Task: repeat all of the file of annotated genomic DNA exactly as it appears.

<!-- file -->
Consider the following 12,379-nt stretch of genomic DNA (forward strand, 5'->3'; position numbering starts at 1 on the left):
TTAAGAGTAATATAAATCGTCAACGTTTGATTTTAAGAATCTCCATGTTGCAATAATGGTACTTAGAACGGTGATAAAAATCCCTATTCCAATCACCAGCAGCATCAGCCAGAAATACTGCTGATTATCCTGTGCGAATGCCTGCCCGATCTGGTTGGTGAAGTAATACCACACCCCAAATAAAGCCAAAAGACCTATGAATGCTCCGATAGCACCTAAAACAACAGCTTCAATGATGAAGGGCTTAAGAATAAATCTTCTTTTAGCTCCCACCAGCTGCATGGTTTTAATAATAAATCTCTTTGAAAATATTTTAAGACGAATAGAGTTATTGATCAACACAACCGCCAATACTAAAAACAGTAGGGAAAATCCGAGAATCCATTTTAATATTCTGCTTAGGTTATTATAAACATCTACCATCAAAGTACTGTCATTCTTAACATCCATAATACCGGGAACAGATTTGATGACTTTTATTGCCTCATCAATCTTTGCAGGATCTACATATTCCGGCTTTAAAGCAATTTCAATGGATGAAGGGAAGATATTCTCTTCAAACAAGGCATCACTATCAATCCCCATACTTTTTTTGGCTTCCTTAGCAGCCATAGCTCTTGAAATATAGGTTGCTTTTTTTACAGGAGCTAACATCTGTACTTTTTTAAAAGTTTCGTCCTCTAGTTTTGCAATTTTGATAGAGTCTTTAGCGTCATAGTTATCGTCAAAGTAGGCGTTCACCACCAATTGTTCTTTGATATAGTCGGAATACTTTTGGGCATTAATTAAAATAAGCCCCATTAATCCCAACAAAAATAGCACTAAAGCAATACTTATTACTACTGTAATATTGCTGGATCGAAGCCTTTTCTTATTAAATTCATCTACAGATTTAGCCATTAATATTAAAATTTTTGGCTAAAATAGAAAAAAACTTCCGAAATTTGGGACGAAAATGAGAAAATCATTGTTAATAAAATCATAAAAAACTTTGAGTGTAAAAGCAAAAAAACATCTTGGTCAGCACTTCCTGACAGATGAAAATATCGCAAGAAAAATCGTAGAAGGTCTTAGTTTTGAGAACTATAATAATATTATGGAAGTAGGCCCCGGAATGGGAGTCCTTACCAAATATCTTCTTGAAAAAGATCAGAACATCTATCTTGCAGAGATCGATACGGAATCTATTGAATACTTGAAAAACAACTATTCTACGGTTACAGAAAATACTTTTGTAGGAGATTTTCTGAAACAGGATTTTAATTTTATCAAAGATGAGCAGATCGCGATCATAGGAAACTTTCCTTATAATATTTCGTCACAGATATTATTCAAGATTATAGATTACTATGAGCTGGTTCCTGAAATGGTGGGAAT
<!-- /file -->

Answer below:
Consider the following 12,379-nt stretch of genomic DNA (forward strand, 5'->3'; position numbering starts at 1 on the left):
TTAAGAGTAATATAAATCGTCAACGTTTGATTTTAAGAATCTCCATGTTGCAATAATGGTACTTAGAACGGTGATAAAAATCCCTATTCCAATCACCAGCAGCATCAGCCAGAAATACTGCTGATTATCCTGTGCGAATGCCTGCCCGATCTGGTTGGTGAAGTAATACCACACCCCAAATAAAGCCAAAAGACCTATGAATGCTCCGATAGCACCTAAAACAACAGCTTCAATGATGAAGGGCTTAAGAATAAATCTTCTTTTAGCTCCCACCAGCTGCATGGTTTTAATAATAAATCTCTTTGAAAATATTTTAAGACGAATAGAGTTATTGATCAACACAACCGCCAATACTAAAAACAGTAGGGAAAATCCGAGAATCCATTTTAATATTCTGCTTAGGTTATTATAAACATCTACCATCAAAGTACTGTCATTCTTAACATCCATAATACCGGGAACAGATTTGATGACTTTTATTGCCTCATCAATCTTTGCAGGATCTACATATTCCGGCTTTAAAGCAATTTCAATGGATGAAGGGAAGATATTCTCTTCAAACAAGGCATCACTATCAATCCCCATACTTTTTTTGGCTTCCTTAGCAGCCATAGCTCTTGAAATATAGGTTGCTTTTTTTACAGGAGCTAACATCTGTACTTTTTTAAAAGTTTCGTCCTCTAGTTTTGCAATTTTGATAGAGTCTTTAGCGTCATAGTTATCGTCAAAGTAGGCGTTCACCACCAATTGTTCTTTGATATAGTCGGAATACTTTTGGGCATTAATTAAAATAAGCCCCATTAATCCCAACAAAAATAGCACTAAAGCAATACTTATTACTACTGTAATATTGCTGGATCGAAGCCTTTTCTTATTAAATTCATCTACAGATTTAGCCATTAATATTAAAATTTTTGGCTAAAATAGAAAAAAACTTCCGAAATTTGGGACGAAAATGAGAAAATCATTGTTAATAAAATCATAAAAAACTTTGAGTGTAAAAGCAAAAAAACATCTTGGTCAGCACTTCCTGACAGATGAAAATATCGCAAGAAAAATCGTAGAAGGTCTTAGTTTTGAGAACTATAATAATATTATGGAAGTAGGCCCCGGAATGGGAGTCCTTACCAAATATCTTCTTGAAAAAGATCAGAACATCTATCTTGCAGAGATCGATACGGAATCTATTGAATACTTGAAAAACAACTATTCTACGGTTACAGAAAATACTTTTGTAGGAGATTTTCTGAAACAGGATTTTAATTTTATCAAAGATGAGCAGATCGCGATCATAGGAAACTTTCCTTATAATATTTCGTCACAGATATTATTCAAGATTATAGATTACTATGAGCTGGTTCCTGAAATGGTGGGAAT